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What I want is for the editor to be aware of the semantics of the language and offer me language-unique tools to edit code, also to generate and work on macros, in the language it's editing, or at least one that is close enough to it I don't have to switch gears in order to get a tough task done.

Otherwise it really doesn't improve on a text editor. All of these things would require a ton of work, so I stick with Sublime for now. Text isn't that bad.

IDEs are kinda close, but I've yet to see one that could effectively work with dynamic languages. RubyMine is interesting-looking, but seems to want to impose a lot of its opinions on your workflow. I don't really see how RubyMine would really be that much better than Sublime and a terminal.

Have you looked at the likes of MPS from Jetbrains? https://www.jetbrains.com/mps/?fromMenu

It lets you build a language and an editor that forces you to follow the syntax and semantics of your language. Pro tip: Your language can be based on java :)

Author here. Your are right. Graphical editor is just a favor of myself and happened to make implementing this features easier. If you are skilled enough to parser code in text and build a tree underneath, it's definitely the same result that you got smart IDE that helps write code faster.

BTW, I don't know much about building IDEs, so I won't analyze code by myself and let the editor recognize the code. Could be very tough work.

Have you tried VSCODE, their open language server protocol means that most popular languages have code completion, refactoring, code lens and debugging support.

It's totally free and open source. I was a hard core JetBrains user but vscode has been amazing. They even got minimap like sublime in last release.

Every month they move at an amazing velocity working on features devs ask for. I feel it's the modern democratic IDE

No. But I have a friend who writes in C# and he showed me quite some tips on VS Code. I know it's very smart and IDE understands code in semantics, that can be a lot better than Stack Editor that only recognize the structure. I will keep an eye on that.

Language Server, which parent mentioned, is kinda independent from VSCode and provides the groundwork for most of the fancy language level stuff. You could look into integrating langserv into your editor to get the best of both worlds.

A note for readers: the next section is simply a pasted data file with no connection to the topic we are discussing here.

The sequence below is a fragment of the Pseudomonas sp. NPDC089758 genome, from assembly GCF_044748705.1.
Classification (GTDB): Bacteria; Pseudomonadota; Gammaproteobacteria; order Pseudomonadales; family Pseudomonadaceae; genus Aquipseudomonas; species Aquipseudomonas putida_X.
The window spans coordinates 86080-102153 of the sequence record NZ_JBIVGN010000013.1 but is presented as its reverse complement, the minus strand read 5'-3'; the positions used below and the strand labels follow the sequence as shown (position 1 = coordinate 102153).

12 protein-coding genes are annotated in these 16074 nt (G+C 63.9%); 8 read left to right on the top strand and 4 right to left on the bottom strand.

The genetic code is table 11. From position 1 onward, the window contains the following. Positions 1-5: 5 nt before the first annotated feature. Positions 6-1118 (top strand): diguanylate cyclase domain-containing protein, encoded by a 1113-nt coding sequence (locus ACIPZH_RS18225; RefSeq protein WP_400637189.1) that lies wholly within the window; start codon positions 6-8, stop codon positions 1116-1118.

In terms of context sensitive info...well let's put it this way: If you don't see what utility RubyMine offers beyond Sublime, you haven't used it. It's not perfect (obviously), but it's generally quite good; I think I'm more often baffled by just how well some stuff works than I am disappointed in things working poorly (at least when it comes to context sensitive info).

That said, it's not the perfect text editor. I don't know that it really imposes any particular workflow (beyond obvious requirements like having access to the libraries you require), but there are certainly many things that you can do in Sublime that aren't going to work in RubyMine.

This is how editing was done in the InterLisp-D environment on Xerox Dolphins, Dorados and Dandelions (the last being sold commercially as the Xerox Star).

Not surprisingly the first thing I did when I arrived at PARC in 1984 was write an Emacs for Interlisp.

In my experience, Clojure + CIDER are pretty much exactly what you're describing. Especially once you get into the advanced evaluation features. I no longer think in terms of s-expressions or text, but I think in terms of the actual semantic objects I'm dealing with on screen. It's neat.

You're describing the Common Lisp, emacs and slime combo. But that's only for lisp, though.

> I've yet to see one that could effectively work with dynamic languages

That is a hard nut to crack, a dynamic language will frustrate static analysis.

Lisp languages cheat on that by pulling relevant metadata from the image after you loaded the code in. So if you just open a project as text, SLIME won't help you find e.g. a list of places that call a particular function - but after you load it into your Lisp image, cross-referencing features become available.

This is true under the hood of most static language IDEs as well. If they are not using a custom compiler (like JDT Core in Eclipse) they end up implementing a partial compiler to support features beyond ctags. ctags itself is the tokenizing and partial parsing step of a compiler.

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